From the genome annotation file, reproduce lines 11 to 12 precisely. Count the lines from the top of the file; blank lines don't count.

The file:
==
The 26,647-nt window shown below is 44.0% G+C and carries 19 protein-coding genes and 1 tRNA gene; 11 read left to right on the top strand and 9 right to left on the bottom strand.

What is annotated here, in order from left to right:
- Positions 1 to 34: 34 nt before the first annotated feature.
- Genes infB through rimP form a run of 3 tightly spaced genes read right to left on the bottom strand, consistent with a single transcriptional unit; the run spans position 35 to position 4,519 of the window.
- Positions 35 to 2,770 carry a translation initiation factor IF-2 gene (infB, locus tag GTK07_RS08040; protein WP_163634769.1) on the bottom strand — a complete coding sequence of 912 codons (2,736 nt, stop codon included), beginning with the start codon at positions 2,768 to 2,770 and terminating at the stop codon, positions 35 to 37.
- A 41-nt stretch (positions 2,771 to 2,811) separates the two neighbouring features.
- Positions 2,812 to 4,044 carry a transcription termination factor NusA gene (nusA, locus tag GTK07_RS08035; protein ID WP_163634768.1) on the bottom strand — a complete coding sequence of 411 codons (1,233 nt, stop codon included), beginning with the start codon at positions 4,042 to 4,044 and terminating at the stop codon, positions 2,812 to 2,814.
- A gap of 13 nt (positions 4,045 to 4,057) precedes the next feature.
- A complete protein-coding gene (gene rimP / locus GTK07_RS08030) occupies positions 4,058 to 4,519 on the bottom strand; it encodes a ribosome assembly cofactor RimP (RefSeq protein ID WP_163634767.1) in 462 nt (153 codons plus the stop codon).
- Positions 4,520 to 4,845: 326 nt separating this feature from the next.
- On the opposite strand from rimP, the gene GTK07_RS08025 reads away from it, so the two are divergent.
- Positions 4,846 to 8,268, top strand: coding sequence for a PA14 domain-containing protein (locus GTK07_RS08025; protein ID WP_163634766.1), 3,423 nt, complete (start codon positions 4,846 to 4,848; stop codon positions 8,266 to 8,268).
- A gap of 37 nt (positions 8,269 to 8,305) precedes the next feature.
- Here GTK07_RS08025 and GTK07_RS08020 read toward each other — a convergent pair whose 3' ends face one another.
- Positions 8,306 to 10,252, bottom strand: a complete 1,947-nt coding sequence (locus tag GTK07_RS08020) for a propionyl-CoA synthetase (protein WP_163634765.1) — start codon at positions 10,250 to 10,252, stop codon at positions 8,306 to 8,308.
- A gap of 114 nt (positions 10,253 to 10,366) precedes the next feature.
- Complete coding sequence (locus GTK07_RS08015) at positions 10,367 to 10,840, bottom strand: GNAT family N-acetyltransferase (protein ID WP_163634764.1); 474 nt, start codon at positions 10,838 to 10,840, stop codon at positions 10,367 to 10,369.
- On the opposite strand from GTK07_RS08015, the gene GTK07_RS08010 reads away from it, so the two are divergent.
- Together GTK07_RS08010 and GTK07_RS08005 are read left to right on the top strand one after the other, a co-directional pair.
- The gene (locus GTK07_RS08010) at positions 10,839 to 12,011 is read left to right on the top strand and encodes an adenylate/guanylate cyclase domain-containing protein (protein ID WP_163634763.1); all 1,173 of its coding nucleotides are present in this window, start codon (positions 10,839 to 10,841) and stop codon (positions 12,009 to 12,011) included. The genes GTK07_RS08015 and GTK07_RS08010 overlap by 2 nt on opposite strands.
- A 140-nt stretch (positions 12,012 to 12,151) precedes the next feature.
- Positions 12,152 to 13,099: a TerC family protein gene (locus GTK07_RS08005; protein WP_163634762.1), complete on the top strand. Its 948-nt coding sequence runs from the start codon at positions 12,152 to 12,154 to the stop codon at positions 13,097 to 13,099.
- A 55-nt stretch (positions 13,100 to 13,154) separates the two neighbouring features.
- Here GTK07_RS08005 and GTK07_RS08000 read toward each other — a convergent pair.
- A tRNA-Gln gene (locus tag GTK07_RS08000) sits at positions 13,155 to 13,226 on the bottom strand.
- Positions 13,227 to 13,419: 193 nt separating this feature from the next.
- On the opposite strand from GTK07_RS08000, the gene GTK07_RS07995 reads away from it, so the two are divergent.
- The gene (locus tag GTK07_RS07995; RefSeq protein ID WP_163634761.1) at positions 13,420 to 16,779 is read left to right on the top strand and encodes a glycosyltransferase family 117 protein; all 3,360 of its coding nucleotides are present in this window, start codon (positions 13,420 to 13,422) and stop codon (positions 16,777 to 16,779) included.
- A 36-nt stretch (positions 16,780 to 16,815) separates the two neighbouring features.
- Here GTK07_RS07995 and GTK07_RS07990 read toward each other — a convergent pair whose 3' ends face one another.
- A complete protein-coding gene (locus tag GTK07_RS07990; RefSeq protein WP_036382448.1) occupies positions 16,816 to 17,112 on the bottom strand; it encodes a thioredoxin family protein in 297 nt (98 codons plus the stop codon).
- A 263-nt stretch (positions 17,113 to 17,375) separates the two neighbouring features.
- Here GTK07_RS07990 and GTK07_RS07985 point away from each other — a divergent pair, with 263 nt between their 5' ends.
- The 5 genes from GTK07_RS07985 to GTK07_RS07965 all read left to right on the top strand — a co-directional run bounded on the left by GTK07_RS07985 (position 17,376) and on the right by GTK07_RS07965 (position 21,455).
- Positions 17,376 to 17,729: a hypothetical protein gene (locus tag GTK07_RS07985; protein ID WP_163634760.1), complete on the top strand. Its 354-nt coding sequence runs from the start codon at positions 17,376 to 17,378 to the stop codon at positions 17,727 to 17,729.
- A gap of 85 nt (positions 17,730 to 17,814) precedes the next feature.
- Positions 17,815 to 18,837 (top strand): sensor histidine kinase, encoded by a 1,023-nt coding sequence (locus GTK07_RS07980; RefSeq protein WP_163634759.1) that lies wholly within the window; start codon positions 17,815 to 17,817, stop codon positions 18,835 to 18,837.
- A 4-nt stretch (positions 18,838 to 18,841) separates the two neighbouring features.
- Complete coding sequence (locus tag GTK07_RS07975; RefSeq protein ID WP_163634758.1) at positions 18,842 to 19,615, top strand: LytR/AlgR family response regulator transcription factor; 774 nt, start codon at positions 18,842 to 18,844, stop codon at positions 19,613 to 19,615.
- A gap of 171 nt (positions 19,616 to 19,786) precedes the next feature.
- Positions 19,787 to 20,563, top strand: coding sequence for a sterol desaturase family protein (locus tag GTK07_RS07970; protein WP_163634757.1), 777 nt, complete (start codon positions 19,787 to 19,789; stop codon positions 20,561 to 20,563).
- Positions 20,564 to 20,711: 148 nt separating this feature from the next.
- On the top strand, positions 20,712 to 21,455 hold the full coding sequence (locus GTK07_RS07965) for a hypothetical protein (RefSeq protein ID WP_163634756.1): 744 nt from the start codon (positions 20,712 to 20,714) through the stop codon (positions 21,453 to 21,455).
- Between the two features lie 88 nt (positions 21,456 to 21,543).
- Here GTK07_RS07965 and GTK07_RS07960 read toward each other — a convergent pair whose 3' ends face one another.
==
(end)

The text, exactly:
- On the opposite strand from rimP, the gene GTK07_RS08025 reads away from it, so the two are divergent.
- Positions 4,846 to 8,268, top strand: coding sequence for a PA14 domain-containing protein (locus GTK07_RS08025; protein ID WP_163634766.1), 3,423 nt, complete (start codon positions 4,846 to 4,848; stop codon positions 8,266 to 8,268).